Saskatchewan plans to clear a regulatory path for hunters to better target wolves in areas where they’ve become a predator problem — and will now allow landowners to kill ravens in areas where the birds are also predators.
Amendments to the province’s Wildlife Regulations have been set up to allow landowners to protect property from ravens without requiring a permit, the government said Monday.
Ravens have “re-colonized” agricultural Saskatchewan in recent years and populations are increasing, the province said. Cattle and grain producers report ravens have been injuring and/or killing newborn livestock and damaging grain bags.
The regulatory amendments “will remove the permitting requirement and add ravens to the list of species that may be killed by a landowner, occupant or designate in order to protect their property or livestock,” Environment Minister Ken Cheveldayoff said Monday in a release.
Wolves are also causing problems for livestock owners in certain areas, the province said. The province is preparing further amendments to designate the wolf as a big game species, which will allow hunters to target “problem” wolves in areas under predator pressure.
Big game management licences are a long-established tool that has been used to address overpopulation of ungulates (generally, mammals with hooves, such as deer or elk), wildlife disease or damage to crops in specific areas.
Adding wolf to the definition of a big game animal will enable the ministry to “test the effectiveness” of using management licences to help control wolves in localized areas with significant livestock predation, the province said.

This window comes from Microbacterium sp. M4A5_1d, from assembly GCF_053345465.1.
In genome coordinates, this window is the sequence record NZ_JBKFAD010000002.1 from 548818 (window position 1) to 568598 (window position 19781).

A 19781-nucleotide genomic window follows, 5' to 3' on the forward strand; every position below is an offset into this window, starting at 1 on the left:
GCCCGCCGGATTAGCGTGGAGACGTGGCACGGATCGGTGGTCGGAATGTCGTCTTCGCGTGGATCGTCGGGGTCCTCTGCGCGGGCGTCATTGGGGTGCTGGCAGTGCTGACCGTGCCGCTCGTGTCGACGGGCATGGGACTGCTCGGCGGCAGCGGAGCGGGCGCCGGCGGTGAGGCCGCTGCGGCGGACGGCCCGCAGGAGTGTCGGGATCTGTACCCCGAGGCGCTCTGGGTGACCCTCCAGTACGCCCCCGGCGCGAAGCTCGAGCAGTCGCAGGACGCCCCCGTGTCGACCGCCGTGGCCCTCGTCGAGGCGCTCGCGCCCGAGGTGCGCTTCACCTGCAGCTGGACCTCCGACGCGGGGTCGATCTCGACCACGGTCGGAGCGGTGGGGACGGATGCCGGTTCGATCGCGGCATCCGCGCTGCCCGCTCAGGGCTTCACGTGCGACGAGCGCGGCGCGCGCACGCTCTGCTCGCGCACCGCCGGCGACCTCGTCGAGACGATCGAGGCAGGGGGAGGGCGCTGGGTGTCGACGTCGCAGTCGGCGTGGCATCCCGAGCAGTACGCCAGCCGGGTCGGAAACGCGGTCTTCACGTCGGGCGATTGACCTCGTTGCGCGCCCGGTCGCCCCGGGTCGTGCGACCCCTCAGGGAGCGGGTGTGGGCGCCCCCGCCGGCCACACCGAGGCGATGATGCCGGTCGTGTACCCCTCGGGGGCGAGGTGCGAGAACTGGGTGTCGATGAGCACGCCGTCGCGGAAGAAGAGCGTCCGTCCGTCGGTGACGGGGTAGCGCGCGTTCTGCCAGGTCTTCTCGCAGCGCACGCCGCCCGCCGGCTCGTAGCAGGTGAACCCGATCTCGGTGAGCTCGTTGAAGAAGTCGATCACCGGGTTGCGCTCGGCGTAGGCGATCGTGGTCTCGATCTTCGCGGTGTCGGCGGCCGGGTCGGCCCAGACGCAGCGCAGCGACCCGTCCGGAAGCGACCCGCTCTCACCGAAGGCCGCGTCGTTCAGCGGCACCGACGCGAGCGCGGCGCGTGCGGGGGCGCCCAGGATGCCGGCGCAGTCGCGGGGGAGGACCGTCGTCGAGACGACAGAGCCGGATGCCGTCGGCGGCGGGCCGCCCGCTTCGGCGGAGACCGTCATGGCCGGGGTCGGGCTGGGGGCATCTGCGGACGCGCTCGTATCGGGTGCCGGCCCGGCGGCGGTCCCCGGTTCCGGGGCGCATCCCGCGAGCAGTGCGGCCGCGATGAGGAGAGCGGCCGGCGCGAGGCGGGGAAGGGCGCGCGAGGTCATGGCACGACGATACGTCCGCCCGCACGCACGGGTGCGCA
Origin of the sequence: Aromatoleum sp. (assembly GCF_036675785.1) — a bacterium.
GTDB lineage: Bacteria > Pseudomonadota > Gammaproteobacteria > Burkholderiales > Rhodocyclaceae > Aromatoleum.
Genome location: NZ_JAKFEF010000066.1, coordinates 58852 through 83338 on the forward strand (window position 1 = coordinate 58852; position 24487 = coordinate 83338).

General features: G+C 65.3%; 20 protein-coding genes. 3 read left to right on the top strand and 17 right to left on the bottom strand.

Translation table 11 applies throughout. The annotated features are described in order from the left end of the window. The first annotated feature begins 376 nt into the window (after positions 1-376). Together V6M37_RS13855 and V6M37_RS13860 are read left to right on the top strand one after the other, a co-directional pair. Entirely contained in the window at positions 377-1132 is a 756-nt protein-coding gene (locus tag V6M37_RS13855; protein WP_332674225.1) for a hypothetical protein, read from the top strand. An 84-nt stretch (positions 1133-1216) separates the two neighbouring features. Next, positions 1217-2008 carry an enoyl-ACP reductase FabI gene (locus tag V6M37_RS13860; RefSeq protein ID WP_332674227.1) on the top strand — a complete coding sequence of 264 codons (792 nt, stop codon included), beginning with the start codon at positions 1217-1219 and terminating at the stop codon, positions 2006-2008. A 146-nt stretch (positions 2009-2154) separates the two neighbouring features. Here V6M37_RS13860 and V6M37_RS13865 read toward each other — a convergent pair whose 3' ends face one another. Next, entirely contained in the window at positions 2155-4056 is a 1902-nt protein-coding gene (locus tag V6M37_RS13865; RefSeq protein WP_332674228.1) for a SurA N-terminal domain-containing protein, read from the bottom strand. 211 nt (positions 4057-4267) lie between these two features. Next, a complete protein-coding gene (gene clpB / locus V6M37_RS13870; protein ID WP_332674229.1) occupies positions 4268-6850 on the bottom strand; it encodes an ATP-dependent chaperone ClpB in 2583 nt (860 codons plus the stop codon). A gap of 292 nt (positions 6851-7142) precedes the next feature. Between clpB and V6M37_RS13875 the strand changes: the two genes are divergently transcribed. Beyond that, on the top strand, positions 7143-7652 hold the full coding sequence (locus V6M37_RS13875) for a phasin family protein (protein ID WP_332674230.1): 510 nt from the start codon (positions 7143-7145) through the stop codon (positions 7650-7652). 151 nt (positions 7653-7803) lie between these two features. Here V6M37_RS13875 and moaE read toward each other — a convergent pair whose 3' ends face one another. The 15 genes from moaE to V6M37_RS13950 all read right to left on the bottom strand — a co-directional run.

The planned amendment, the province said, “will not create a general wolf hunting season” but “will focus on specific areas which meet established criteria and will only be considered after traditional control methods have failed to reduce livestock losses.”
The province said it’s identified the area around Weekes, about 100 km southeast of Tisdale, in Wildlife Management Zone 49, as the initial area for a wolf hunt pilot project, based on a high number of livestock losses and documentation by Saskatchewan Crop Insurance Corp.
“The ministry will focus on areas where we know we have problems, and we will continue to explore other opportunities as more information becomes available,” Cheveldayoff said.
Trapping has been the “traditional means” of controlling wolf populations, the province noted, but in some areas, trappers “are not able to consistently harvest wolves,” which can lead to larger populations and more attacks on livestock.
Trappers will still be able to trap wolves under this amendment, the province added, as it will give wolf a “dual designation” as a big game animal and fur bearer, similar to black bears. Hunters who harvest a wolf using a big game licence will also be able to sell the pelt under their hunting licence, the province said. — AGCanada.com Network